2. The system as recited in claim 1, wherein said optical waveguide has a longitudinal axis and wherein said short period reflective Bragg grating has a plurality of periodic refractive index gratings approximately perpendicular to said longitudinal axis of said optical waveguide.
3. The system as recited in claim 1, further comprising a receiver optically coupled to said waveguide for receiving an optical signal transmitted along said waveguide.
4. The system as recited in claim 1, wherein said optical waveguide is an optical fiber.
5. The system as recited in claim 1, wherein said optical waveguide has a longitudinal axis and wherein said short period reflective Bragg grating has a plurality of periodic refractive index gratings that form an angle θ with respect to said longitudinal axis within the range from approximately 2 degrees to approximately 90 degrees.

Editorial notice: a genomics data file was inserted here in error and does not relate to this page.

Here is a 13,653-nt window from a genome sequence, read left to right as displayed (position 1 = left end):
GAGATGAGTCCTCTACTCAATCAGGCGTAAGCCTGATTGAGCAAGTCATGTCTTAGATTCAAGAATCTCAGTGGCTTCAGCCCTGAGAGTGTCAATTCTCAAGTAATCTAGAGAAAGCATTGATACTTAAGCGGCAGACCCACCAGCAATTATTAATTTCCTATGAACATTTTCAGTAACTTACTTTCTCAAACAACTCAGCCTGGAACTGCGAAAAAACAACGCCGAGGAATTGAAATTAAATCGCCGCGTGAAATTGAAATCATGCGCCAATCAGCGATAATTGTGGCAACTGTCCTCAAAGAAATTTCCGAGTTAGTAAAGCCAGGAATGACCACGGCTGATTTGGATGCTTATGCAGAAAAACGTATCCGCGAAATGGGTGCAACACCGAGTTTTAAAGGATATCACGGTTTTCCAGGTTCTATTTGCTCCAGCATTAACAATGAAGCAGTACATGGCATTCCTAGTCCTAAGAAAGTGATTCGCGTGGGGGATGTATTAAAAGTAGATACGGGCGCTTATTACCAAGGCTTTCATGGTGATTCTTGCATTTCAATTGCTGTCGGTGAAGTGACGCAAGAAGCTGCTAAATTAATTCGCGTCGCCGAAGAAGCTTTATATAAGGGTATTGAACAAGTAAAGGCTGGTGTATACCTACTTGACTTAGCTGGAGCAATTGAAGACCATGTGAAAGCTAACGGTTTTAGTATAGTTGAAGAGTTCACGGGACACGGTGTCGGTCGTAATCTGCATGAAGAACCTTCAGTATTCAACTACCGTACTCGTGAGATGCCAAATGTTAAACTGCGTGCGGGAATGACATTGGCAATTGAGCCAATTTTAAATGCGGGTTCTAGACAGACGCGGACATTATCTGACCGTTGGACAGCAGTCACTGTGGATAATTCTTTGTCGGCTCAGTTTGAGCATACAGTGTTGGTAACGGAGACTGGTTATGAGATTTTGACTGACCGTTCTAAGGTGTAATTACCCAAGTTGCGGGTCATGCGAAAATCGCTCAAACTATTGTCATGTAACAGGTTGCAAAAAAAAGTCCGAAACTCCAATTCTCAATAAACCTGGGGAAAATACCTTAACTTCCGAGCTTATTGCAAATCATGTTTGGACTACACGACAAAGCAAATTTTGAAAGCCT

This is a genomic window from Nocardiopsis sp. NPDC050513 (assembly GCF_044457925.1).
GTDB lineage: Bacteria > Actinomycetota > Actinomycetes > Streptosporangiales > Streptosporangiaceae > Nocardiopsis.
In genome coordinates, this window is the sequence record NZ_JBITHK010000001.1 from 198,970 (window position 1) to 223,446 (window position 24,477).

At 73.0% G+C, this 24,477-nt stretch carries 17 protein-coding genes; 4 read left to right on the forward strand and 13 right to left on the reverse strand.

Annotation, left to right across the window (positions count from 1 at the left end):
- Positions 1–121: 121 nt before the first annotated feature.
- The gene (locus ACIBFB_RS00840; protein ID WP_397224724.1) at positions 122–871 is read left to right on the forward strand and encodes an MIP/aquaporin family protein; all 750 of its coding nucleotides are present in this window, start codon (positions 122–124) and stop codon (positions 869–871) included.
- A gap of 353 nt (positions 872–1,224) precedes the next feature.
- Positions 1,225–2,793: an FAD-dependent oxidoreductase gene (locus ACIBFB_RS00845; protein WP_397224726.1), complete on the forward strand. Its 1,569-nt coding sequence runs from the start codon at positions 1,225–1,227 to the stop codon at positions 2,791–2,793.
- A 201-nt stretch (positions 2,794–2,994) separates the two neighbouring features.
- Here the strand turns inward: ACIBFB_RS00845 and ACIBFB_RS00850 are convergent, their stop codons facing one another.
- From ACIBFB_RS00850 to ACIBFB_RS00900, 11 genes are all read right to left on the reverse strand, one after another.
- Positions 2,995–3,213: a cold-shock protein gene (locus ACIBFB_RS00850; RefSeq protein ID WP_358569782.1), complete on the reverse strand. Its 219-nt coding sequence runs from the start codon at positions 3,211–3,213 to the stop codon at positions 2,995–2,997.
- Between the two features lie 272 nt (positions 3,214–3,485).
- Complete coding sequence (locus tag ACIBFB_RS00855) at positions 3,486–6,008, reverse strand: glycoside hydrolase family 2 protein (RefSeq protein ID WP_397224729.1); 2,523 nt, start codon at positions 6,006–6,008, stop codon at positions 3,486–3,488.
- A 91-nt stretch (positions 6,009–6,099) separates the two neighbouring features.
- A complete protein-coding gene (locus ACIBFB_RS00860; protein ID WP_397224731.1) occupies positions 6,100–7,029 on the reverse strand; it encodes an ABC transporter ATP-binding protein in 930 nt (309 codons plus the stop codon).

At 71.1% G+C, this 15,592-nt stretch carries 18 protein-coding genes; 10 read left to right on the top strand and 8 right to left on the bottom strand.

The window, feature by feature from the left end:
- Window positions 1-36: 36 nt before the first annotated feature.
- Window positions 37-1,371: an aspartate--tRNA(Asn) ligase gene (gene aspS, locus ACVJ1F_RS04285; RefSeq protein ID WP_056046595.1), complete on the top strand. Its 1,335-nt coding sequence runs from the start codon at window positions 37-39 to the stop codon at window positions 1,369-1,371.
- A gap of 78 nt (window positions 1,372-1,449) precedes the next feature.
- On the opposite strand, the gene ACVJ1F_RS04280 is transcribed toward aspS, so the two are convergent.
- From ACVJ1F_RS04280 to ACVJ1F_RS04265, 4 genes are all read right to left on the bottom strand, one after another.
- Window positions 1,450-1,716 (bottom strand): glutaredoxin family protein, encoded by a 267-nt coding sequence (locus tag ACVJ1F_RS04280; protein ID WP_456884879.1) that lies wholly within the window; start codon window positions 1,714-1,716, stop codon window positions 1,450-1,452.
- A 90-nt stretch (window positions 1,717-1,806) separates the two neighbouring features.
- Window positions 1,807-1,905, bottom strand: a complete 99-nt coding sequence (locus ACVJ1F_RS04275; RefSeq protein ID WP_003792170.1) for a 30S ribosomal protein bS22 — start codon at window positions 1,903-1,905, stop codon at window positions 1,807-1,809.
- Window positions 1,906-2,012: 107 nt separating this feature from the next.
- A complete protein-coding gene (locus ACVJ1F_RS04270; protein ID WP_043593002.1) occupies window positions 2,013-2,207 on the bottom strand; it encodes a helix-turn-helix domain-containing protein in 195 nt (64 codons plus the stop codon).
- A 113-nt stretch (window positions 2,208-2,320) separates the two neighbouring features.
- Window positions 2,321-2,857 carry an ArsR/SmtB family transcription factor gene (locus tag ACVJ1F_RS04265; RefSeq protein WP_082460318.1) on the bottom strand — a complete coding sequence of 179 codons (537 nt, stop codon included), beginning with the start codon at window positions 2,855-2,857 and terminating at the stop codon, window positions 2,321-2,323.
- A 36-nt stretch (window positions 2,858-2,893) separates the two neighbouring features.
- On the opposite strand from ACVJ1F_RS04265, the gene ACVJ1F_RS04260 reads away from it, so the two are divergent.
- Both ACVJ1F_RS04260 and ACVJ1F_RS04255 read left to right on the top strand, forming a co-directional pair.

1. Field of the Invention
The invention relates to optical waveguides including optical fibers. More particularly, the invention relates to writing Bragg gratings in optical fibers.
2. Description of the Related Art
Gratings are periodic changes in the index of refraction of the photosensitive core of an optical fiber. A region of periodic perturbations or modulations in the refractive index (e.g., a Bragg grating) is useful in causing reflection of a narrow range of wavelengths of the light transmitted in the fiber core, while allowing wavelengths outside the narrow range to pass through the fiber without reflection. Gratings of this kind are used, e.g., as filters.